By Kara Busselen
“Go ahead,” I egged Michael on. “Click ‘contact agent.’”
We were stalking a property on Zillow, the only one that had really captured our attention after months of looking, trying to beat pandemic boredom in the summer of 2020. “What can it hurt?” I goaded. “We’ll just go look…”
The property we were looking at was, of course, Woodhawk Vineyards. The pictures online were beautiful, and we were entranced by the fact its 21 acres of Cabernet Sauvignon grapes were in long-term contract to Silver Oak. We technically weren’t in the market yet for a vineyard, but we thought it was worth a little day trip to Sonoma to check it out.
If there’s such a thing as love at first sight, that was it. We drove onto the property through the wrought iron gate. As we came around the first corner, the vineyard spread around us and we both fell into reverent silence. The house was amazing. The pool was amazing. The sport court, the game room, the guest house… amazing. I don’t think either of us had any doubt this place was going to be ours.
Little did we know the purchasing process would be one of the most stressful times in our lives. Before we even made the offer, we had to have all sorts of Zoom meetings. First stop, Silicon Valley Bank to make sure they could get us a business loan. Second, we talked to Redwood Empire Vineyard Management, trying to understand what taking care of more than 25,000 vines entailed. Since we didn’t have a real estate agent working for us, we interviewed real estate attorneys and tax experts.
After about a month of meetings and crunching the numbers, we had our closing team in place. We made the offer.
I don’t know if you’ve ever wanted something so much that you can feel it in every bone in your body, but that’s how Michael and I felt waiting for the response from the sellers. Days clicked by with no response. Had we offended them? Did they not like our terms? Was there a better offer?
The counter offer came back and we ran it by our legal team, who approved. We sent word via the seller’s agent and waited. Nothing is for certain until the document is signed, so we waited to receive the signed offer. It was an afternoon in August and we got tired of waiting by the computer, so we decided to go for a walk. What if they decided not to sell? What if they changed their minds? The agent had said it was possible.
It was 7pm before the phone rang, and the agent said we had a deal and was sending the documents over. Yes! We thought we were basically done and, barring any surprise disclosure or discoveries, would wait out the 60-day escrow in relative peace.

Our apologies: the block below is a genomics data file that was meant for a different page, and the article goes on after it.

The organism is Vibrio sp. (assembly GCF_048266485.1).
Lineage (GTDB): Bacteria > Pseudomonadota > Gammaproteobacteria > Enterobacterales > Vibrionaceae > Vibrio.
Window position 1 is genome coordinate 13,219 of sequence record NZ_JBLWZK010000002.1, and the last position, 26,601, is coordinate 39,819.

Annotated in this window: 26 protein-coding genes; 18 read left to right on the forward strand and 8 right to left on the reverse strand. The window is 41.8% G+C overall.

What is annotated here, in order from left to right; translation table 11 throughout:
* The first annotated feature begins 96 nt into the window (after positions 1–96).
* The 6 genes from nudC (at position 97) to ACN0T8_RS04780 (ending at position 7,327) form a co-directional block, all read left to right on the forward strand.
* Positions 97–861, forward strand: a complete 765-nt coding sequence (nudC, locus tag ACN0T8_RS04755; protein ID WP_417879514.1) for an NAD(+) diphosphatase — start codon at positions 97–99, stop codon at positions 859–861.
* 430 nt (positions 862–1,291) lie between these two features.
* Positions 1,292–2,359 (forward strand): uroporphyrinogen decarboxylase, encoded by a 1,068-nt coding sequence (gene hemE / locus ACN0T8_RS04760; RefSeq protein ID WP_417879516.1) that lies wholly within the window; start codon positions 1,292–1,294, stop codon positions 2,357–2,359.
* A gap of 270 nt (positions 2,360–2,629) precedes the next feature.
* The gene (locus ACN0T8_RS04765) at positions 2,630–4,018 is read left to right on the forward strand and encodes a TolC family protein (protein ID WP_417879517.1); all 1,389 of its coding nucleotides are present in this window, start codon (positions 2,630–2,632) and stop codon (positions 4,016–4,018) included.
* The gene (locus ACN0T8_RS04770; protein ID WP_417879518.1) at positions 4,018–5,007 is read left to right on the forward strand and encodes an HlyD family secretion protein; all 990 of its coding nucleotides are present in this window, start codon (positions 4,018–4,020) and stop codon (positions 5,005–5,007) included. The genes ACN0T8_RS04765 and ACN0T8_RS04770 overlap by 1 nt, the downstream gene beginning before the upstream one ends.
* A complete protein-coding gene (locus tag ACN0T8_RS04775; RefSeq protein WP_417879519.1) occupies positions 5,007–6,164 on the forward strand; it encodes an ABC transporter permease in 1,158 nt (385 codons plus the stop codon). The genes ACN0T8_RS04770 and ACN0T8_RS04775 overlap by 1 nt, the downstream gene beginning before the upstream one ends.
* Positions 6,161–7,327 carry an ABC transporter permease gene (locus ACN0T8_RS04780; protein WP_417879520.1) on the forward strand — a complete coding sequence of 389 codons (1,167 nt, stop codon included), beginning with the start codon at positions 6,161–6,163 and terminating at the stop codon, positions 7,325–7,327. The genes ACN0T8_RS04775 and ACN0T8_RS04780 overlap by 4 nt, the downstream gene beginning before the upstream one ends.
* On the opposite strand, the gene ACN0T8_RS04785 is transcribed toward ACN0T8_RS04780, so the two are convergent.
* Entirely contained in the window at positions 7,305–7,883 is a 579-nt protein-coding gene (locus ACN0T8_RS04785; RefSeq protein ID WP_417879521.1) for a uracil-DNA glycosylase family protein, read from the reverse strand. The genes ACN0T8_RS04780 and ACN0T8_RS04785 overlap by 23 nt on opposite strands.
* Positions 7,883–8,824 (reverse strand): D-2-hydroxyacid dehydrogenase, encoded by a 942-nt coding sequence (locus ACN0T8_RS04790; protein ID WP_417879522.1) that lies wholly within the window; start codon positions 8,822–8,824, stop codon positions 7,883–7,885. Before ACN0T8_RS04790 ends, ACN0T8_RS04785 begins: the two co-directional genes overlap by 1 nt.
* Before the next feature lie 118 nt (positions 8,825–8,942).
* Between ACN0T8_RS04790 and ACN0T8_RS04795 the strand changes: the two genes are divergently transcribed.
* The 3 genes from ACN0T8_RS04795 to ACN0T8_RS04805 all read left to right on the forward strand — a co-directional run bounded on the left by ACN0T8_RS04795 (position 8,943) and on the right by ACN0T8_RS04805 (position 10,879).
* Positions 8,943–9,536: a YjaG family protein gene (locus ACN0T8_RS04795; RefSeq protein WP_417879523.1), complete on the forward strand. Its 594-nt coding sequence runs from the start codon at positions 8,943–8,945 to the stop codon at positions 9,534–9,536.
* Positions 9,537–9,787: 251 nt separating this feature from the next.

We were wrong about that! Right about the time we started to look for insurance, the fires started in Northern California. It seemed the whole state was on fire, the sky a creepy orange color and the smoke so thick you could taste it. Days and days went by with 0% containment. The insurers were spooked. We worked with several different insurance brokers who all came back with the same answer: no one will insure this property. It’s too high on the hill, it’s too exposed and it has too many trees. Even the current insurer didn’t want to transfer the policy to us. Without insurance, we couldn’t get our loan. Without our loan, we had no Woodhawk. Days ticked by with no good news.
Finally a creative broker cobbled together coverage from the CA Fair Plan, Nationwide and Lloyd’s of London. It was too much money for too little coverage, but we had no choice. We took it.
Meanwhile, documents from the title company were arriving daily, and complicated legal papers were being emailed a fast clip. This kind of thing is Michael’s department. However, it had the unfortunate timing of falling directly during the weeks leading up to his company’s biggest event of the year and all the accompanying executive communications. He was flat out filming the show on a Covid-protected soundstage in Los Angeles, but the Woodhawk legal and title documents kept coming and demanding his immediate attention. I’m pretty sure he didn’t sleep for about two weeks.
The day we finally got the keys, I cried with relief. Woodhawk was ours! Then I cried because the moment we walked into the house by ourselves and took a breath, we heard a smoke alarm, mounted nearly 20 feet above the ground at the high point of the ceiling, insistently repeating, “Low battery. Low battery,” punctuated by annoying chirps.
Ahhhhhh… ownership. And the first of many trips to Ace (in this case for a ladder).